The Messenger was about to decline but the nervousness bordering on fear in her face, easily readable from his long interaction with so many kinds of people, made his sit down and agree to a hot drink. He watched her as she made the beverage, seeing a short, stocky female not yet in the prime of her body. Nineteenth Ye-Are, he knew. He wondered what the Thinkers who summoned her wanted with her, and whether he would have any trouble taking her to them.

        But she offered surprisingly little resistance, asking no questions. She seemed numb, he thought, as they walked through the darkening night into Mardat, where the Thinkers’ Centre rose above the other buildings.

        He took her into the Centre and delivered her to the care of the Greeter, surrendering the pink plaque that had sent him to Naj. Whatever happened to her now didn’t concern him. But a quick scan of her face awoke some compassion in him. Whatever it was, he hoped it wouldn’t be unpleasant. The female looked as if laughter seldom curved the lines of her pale, full-lipped mouth.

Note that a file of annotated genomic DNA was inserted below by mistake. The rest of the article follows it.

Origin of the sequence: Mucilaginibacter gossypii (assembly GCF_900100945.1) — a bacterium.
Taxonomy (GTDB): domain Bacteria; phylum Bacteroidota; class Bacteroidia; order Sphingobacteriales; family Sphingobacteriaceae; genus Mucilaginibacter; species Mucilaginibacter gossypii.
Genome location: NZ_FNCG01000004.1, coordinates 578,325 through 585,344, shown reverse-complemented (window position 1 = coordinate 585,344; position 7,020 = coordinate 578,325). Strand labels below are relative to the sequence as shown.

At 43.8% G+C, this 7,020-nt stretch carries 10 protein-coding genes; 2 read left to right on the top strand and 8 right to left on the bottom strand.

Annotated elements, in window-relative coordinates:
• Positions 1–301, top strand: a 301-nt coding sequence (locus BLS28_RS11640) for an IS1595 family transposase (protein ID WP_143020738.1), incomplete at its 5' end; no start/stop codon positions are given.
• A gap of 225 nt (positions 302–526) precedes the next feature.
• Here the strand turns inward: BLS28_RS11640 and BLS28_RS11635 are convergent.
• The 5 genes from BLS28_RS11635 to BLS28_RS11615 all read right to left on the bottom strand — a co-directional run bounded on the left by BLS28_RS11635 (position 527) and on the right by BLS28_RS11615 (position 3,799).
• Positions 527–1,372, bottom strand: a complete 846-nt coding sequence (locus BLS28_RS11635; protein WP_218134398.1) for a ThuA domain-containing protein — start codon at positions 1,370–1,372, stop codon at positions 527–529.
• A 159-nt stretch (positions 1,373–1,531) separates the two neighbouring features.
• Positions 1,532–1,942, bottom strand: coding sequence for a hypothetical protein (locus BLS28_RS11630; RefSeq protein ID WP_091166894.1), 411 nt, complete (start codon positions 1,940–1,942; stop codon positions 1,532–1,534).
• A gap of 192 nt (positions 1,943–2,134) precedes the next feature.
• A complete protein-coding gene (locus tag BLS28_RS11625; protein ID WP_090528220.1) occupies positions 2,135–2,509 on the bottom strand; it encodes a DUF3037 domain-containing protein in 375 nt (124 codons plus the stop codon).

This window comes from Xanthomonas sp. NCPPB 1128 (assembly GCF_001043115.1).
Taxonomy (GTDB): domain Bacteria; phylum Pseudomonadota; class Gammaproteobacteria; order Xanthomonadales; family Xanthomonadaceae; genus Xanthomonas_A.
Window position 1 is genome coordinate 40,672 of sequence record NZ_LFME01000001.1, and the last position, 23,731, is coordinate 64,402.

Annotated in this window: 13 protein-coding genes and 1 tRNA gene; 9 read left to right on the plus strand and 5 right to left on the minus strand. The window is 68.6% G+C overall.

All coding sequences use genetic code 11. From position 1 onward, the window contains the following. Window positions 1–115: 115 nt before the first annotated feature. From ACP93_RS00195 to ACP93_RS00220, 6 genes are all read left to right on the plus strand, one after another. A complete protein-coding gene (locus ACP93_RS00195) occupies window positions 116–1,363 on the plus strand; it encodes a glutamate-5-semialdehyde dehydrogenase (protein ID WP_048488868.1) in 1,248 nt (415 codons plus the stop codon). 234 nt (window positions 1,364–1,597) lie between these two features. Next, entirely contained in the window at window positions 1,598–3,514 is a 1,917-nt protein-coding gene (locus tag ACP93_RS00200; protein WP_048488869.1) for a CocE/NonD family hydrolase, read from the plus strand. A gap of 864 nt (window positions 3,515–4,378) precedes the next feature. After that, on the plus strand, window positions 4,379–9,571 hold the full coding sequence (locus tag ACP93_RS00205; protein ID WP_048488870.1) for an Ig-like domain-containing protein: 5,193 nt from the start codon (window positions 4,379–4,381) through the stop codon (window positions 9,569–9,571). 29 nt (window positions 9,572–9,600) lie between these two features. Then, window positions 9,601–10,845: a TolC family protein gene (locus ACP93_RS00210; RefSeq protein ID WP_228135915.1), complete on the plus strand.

As she waited, Naj could smell the fear from her body. She felt no surprise at having been summoned. She had always thought that eventually her sign of Deviance would be noticed by someone and that she would have to be Ended. She only hoped it wouldn’t be painful. She hadn’t any idea how people who were Deviant were Ended, but she did understand that Maladar had survived its perilous past by strictly observing the physical norms. Her own work in the growpools had shown her how some plants could sprout two heads or develop ragged broad leaves where slender pointed ones were the norm. She had pulled out such shoots with a shudder of disgust. Now she thought that it was good she was alone, no bloodkin to disgrace by the discovery of her Deviant genes.